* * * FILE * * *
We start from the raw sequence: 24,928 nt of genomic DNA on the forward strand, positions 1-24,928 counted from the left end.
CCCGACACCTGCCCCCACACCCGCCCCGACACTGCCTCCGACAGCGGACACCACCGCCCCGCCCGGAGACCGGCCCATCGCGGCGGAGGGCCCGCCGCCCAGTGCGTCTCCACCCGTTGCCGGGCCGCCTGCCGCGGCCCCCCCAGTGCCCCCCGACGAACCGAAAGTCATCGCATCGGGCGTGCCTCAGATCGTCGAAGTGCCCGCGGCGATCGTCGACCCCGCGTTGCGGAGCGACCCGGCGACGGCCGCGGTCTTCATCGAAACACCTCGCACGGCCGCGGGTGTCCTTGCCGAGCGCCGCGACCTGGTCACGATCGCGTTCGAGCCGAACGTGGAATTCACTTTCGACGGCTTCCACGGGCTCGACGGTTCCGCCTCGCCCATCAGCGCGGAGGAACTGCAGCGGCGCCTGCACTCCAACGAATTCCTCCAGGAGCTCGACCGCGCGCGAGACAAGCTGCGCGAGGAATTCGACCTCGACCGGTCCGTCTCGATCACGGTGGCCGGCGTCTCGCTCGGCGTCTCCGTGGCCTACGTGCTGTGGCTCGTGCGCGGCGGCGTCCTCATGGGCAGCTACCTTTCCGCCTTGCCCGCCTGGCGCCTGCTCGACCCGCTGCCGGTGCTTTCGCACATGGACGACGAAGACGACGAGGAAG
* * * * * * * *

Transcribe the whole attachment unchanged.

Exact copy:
We start from the raw sequence: 24,928 nt of genomic DNA on the forward strand, positions 1-24,928 counted from the left end.
CCCGACACCTGCCCCCACACCCGCCCCGACACTGCCTCCGACAGCGGACACCACCGCCCCGCCCGGAGACCGGCCCATCGCGGCGGAGGGCCCGCCGCCCAGTGCGTCTCCACCCGTTGCCGGGCCGCCTGCCGCGGCCCCCCCAGTGCCCCCCGACGAACCGAAAGTCATCGCATCGGGCGTGCCTCAGATCGTCGAAGTGCCCGCGGCGATCGTCGACCCCGCGTTGCGGAGCGACCCGGCGACGGCCGCGGTCTTCATCGAAACACCTCGCACGGCCGCGGGTGTCCTTGCCGAGCGCCGCGACCTGGTCACGATCGCGTTCGAGCCGAACGTGGAATTCACTTTCGACGGCTTCCACGGGCTCGACGGTTCCGCCTCGCCCATCAGCGCGGAGGAACTGCAGCGGCGCCTGCACTCCAACGAATTCCTCCAGGAGCTCGACCGCGCGCGAGACAAGCTGCGCGAGGAATTCGACCTCGACCGGTCCGTCTCGATCACGGTGGCCGGCGTCTCGCTCGGCGTCTCCGTGGCCTACGTGCTGTGGCTCGTGCGCGGCGGCGTCCTCATGGGCAGCTACCTTTCCGCCTTGCCCGCCTGGCGCCTGCTCGACCCGCTGCCGGTGCTTTCGCACATGGACGACGAAGACGACGAGGAAG